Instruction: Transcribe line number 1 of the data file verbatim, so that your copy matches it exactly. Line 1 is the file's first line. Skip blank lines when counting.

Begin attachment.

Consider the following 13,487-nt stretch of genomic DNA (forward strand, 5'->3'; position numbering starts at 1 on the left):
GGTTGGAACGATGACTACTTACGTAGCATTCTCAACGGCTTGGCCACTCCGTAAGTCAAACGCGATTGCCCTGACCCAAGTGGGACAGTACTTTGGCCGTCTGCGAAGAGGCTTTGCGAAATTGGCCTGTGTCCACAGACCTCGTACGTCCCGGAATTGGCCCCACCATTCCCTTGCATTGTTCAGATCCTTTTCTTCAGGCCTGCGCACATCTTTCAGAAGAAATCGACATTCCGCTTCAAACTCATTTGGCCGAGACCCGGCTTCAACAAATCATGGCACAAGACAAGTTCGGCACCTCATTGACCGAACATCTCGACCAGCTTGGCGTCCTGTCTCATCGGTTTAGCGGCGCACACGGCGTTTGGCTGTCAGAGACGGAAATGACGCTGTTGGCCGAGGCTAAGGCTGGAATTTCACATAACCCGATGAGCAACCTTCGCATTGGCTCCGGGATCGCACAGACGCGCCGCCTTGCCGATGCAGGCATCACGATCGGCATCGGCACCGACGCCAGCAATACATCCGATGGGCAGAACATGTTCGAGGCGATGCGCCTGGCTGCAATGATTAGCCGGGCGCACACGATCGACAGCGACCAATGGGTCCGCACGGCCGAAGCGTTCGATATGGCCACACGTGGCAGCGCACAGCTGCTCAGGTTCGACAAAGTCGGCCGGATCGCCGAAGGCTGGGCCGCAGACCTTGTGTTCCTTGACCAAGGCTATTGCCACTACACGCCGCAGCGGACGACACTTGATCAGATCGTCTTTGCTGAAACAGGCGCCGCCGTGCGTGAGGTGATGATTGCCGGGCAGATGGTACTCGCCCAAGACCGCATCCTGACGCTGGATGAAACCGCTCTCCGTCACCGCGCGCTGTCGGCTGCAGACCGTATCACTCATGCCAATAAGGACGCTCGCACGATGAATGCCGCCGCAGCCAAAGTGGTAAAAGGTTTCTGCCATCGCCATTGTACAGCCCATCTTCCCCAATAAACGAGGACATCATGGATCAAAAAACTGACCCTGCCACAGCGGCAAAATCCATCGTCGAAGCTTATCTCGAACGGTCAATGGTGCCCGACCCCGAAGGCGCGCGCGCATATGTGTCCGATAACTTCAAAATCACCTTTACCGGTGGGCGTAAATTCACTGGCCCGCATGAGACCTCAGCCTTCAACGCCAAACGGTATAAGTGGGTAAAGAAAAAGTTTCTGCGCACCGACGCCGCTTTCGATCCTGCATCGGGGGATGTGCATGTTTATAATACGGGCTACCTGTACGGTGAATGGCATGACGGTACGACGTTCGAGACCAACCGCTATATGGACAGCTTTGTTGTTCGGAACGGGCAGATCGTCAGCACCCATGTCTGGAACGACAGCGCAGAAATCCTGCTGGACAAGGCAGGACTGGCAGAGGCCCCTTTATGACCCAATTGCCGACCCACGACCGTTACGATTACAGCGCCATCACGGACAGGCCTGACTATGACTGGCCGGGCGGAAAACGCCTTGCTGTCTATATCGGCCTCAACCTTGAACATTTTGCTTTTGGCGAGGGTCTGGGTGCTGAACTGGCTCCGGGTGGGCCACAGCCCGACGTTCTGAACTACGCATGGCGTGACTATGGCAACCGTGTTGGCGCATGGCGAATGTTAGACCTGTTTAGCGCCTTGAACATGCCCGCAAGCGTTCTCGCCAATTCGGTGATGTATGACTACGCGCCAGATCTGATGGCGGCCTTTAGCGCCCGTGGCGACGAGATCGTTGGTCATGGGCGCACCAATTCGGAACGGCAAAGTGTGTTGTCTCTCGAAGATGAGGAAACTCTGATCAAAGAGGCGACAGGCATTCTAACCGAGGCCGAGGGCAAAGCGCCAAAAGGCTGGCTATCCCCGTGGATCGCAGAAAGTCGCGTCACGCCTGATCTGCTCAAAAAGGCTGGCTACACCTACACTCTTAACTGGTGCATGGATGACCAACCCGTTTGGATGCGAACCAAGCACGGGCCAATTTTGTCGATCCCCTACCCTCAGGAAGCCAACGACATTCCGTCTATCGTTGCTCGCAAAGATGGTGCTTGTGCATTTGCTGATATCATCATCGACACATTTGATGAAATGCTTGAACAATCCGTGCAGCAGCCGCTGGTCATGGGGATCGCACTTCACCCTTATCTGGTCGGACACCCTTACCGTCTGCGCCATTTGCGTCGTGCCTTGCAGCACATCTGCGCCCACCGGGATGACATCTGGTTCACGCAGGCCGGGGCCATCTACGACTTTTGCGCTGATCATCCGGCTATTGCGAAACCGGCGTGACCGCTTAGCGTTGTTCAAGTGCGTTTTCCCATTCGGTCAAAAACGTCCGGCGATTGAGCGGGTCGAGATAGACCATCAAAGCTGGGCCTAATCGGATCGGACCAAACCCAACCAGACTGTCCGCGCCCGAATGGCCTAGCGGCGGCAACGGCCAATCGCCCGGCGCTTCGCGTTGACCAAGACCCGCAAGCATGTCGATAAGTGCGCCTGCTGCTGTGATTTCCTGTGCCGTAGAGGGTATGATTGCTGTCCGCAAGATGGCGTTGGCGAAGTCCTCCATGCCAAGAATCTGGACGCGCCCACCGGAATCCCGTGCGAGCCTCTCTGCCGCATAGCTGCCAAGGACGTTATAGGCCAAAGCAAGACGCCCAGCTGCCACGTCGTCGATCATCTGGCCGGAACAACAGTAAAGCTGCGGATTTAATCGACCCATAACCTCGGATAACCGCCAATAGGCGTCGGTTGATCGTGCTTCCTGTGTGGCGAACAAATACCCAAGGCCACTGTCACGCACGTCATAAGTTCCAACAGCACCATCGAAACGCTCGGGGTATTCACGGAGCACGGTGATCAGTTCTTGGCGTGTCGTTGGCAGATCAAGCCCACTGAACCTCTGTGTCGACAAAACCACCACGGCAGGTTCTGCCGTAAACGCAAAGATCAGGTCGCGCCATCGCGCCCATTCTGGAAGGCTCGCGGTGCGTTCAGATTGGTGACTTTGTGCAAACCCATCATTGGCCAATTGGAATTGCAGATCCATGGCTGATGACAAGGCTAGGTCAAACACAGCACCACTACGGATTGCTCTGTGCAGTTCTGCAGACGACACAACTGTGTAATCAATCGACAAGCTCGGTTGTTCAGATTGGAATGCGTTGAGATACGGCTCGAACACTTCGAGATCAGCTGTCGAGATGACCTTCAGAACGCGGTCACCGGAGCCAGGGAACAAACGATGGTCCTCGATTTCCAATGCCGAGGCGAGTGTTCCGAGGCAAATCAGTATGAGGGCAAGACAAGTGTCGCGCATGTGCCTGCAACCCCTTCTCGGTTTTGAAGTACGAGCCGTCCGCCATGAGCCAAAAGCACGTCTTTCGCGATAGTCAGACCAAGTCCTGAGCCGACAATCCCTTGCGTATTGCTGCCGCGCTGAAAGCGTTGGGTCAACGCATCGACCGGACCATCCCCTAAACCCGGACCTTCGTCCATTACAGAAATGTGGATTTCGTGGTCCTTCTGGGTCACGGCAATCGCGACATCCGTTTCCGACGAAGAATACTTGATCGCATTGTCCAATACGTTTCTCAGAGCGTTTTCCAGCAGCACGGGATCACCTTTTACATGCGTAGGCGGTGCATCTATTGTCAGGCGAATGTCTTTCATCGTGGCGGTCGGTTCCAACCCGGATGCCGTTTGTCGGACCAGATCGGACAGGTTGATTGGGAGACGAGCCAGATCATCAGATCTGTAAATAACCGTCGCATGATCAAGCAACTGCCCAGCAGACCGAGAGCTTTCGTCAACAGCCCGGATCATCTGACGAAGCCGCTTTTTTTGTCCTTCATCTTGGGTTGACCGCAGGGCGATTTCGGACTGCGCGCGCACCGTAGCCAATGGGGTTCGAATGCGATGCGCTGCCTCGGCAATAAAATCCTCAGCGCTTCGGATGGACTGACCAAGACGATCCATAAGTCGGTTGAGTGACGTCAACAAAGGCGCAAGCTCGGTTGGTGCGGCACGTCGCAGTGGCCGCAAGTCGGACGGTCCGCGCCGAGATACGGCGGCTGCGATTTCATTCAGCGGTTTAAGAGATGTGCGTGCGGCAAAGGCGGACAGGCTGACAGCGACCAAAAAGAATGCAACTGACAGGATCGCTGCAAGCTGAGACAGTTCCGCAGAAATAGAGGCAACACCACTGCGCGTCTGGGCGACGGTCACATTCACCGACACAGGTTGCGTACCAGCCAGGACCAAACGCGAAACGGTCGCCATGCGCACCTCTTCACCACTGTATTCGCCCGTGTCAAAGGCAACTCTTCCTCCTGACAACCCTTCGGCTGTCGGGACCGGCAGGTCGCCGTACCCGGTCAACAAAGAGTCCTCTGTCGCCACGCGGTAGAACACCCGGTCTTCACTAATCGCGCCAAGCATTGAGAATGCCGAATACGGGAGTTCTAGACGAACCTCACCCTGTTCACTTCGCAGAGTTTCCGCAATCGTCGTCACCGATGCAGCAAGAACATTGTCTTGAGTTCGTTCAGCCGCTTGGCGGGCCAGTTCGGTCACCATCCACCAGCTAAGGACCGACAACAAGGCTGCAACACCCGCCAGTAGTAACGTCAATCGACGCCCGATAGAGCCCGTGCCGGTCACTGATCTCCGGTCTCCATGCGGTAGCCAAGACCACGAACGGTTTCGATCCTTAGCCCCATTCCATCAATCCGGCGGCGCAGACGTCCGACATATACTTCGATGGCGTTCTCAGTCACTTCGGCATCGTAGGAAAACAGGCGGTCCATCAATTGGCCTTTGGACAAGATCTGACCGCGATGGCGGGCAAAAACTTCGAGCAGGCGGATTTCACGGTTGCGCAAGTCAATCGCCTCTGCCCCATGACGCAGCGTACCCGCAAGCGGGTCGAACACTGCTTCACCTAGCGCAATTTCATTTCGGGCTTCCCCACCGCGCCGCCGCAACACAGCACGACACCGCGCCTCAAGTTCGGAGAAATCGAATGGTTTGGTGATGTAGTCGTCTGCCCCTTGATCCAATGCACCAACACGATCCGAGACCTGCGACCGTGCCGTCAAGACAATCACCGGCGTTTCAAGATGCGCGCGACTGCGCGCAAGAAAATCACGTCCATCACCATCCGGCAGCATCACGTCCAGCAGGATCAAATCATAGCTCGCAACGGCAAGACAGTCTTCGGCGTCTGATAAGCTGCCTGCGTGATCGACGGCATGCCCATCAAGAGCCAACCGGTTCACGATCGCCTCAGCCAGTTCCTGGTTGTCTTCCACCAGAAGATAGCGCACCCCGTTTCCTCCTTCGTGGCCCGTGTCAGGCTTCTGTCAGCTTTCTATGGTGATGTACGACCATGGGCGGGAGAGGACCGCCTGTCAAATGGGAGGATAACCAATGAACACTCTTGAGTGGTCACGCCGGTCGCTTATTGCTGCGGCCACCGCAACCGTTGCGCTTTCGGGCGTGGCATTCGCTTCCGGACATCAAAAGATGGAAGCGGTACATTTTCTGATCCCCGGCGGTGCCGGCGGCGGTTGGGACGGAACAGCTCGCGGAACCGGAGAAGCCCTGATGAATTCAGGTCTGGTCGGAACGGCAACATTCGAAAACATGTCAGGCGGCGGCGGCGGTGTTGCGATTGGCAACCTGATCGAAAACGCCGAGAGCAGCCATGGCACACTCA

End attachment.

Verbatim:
Consider the following 13,487-nt stretch of genomic DNA (forward strand, 5'->3'; position numbering starts at 1 on the left):